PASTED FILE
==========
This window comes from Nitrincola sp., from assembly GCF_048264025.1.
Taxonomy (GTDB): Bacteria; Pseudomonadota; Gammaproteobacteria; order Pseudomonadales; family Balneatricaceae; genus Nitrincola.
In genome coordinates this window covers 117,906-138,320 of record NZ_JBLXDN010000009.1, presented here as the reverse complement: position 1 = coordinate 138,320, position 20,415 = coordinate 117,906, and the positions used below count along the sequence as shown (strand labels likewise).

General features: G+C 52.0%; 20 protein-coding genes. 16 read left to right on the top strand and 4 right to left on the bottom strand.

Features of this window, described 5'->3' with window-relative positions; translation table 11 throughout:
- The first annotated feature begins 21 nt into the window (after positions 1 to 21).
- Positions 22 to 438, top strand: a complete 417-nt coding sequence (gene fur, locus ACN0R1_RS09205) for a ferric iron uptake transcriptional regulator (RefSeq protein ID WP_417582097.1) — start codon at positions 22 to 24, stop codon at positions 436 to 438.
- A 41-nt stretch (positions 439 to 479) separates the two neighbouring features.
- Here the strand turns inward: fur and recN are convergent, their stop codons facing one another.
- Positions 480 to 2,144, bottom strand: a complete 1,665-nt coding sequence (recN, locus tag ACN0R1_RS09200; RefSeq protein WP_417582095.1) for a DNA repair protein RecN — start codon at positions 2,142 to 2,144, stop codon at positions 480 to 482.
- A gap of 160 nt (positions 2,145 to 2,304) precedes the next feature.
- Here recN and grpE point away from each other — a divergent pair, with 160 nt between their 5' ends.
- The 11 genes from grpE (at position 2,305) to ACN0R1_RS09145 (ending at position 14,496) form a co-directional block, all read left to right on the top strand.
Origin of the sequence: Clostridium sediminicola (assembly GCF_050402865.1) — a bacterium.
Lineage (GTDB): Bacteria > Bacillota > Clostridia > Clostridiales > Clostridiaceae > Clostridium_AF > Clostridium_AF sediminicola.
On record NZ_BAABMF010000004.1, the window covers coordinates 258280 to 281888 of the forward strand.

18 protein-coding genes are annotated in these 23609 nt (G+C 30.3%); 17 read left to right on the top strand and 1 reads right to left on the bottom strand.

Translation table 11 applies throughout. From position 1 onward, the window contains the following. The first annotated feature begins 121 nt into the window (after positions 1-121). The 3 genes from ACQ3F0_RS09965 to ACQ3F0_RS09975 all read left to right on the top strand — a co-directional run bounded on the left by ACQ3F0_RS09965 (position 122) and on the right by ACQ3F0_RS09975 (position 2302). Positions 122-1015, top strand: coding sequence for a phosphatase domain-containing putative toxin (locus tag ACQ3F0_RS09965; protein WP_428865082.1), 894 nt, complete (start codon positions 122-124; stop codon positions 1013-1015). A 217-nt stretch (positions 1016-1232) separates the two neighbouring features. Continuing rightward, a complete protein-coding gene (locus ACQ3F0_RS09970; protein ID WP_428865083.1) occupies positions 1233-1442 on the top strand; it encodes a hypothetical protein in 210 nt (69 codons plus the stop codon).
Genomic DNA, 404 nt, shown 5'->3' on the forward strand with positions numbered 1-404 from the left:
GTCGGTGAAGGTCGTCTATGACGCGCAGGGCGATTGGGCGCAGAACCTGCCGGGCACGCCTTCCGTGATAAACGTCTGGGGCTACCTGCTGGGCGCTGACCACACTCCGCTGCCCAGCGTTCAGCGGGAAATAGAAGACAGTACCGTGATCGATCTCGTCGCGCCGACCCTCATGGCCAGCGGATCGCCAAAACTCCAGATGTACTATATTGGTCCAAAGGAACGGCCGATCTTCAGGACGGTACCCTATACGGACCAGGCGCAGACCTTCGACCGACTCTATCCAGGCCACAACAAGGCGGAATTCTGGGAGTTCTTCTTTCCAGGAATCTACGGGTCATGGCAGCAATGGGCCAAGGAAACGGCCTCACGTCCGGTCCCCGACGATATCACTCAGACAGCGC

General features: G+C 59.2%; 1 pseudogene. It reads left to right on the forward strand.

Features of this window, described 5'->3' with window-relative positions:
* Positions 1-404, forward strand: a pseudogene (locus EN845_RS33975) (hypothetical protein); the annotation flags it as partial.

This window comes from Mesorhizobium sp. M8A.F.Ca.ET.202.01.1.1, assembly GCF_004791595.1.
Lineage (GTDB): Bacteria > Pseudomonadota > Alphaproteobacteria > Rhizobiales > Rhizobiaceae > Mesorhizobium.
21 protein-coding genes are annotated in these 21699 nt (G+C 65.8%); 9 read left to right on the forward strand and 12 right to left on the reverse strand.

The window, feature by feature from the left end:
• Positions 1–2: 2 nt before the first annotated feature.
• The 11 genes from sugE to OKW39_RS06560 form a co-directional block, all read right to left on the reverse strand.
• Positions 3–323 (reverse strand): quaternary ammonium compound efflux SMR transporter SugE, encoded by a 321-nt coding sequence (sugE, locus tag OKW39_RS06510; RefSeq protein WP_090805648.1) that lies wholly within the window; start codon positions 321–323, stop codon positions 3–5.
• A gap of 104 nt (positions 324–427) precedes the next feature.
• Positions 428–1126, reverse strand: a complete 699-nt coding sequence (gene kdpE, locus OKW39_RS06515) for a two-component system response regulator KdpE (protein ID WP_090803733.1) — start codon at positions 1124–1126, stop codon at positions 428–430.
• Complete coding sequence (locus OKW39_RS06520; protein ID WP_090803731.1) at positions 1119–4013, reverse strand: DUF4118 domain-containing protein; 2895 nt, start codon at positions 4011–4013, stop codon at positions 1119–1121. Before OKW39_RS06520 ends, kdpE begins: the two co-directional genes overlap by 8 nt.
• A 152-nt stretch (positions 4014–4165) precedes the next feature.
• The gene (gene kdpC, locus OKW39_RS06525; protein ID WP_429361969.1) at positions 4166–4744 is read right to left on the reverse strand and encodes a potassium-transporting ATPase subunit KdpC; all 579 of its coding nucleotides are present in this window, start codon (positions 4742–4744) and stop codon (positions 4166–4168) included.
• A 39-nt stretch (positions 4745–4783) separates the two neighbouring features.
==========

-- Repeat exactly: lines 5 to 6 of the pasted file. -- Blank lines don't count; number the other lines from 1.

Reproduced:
Features of this window, described 5'->3' with window-relative positions; translation table 11 throughout:
- The first annotated feature begins 21 nt into the window (after positions 1 to 21).